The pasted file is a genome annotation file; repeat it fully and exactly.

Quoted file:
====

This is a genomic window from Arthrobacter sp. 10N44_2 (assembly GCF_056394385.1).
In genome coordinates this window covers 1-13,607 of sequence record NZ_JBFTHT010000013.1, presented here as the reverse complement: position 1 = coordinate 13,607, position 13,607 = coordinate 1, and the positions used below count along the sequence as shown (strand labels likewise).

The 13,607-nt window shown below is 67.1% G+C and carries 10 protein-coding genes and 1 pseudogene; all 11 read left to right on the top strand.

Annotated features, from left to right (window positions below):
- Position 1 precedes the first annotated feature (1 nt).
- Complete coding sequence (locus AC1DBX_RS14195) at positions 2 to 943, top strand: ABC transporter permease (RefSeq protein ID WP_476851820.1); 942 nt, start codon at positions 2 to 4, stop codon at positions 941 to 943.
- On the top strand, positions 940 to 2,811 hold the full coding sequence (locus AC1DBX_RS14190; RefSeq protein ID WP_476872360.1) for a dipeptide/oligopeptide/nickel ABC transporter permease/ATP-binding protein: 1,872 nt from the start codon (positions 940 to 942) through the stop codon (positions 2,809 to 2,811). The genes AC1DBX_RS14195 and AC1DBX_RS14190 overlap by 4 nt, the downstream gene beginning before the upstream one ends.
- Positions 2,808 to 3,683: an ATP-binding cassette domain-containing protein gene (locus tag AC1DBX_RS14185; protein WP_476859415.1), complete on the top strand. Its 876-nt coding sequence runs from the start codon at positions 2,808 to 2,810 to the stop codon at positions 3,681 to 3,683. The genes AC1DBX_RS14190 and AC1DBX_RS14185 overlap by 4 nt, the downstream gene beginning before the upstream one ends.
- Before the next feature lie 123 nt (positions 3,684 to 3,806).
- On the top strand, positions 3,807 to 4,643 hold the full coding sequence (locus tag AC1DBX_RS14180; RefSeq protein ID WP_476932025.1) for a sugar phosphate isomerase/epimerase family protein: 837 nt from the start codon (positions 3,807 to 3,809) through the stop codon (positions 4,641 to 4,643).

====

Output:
This is a genomic window from Arthrobacter sp. 10N44_2 (assembly GCF_056394385.1).
In genome coordinates this window covers 1-13,607 of sequence record NZ_JBFTHT010000013.1, presented here as the reverse complement: position 1 = coordinate 13,607, position 13,607 = coordinate 1, and the positions used below count along the sequence as shown (strand labels likewise).

The 13,607-nt window shown below is 67.1% G+C and carries 10 protein-coding genes and 1 pseudogene; all 11 read left to right on the top strand.

Annotated features, from left to right (window positions below):
- Position 1 precedes the first annotated feature (1 nt).
- Complete coding sequence (locus AC1DBX_RS14195) at positions 2 to 943, top strand: ABC transporter permease (RefSeq protein ID WP_476851820.1); 942 nt, start codon at positions 2 to 4, stop codon at positions 941 to 943.
- On the top strand, positions 940 to 2,811 hold the full coding sequence (locus AC1DBX_RS14190; RefSeq protein ID WP_476872360.1) for a dipeptide/oligopeptide/nickel ABC transporter permease/ATP-binding protein: 1,872 nt from the start codon (positions 940 to 942) through the stop codon (positions 2,809 to 2,811). The genes AC1DBX_RS14195 and AC1DBX_RS14190 overlap by 4 nt, the downstream gene beginning before the upstream one ends.
- Positions 2,808 to 3,683: an ATP-binding cassette domain-containing protein gene (locus tag AC1DBX_RS14185; protein WP_476859415.1), complete on the top strand. Its 876-nt coding sequence runs from the start codon at positions 2,808 to 2,810 to the stop codon at positions 3,681 to 3,683. The genes AC1DBX_RS14190 and AC1DBX_RS14185 overlap by 4 nt, the downstream gene beginning before the upstream one ends.
- Before the next feature lie 123 nt (positions 3,684 to 3,806).
- On the top strand, positions 3,807 to 4,643 hold the full coding sequence (locus tag AC1DBX_RS14180; RefSeq protein ID WP_476932025.1) for a sugar phosphate isomerase/epimerase family protein: 837 nt from the start codon (positions 3,807 to 3,809) through the stop codon (positions 4,641 to 4,643).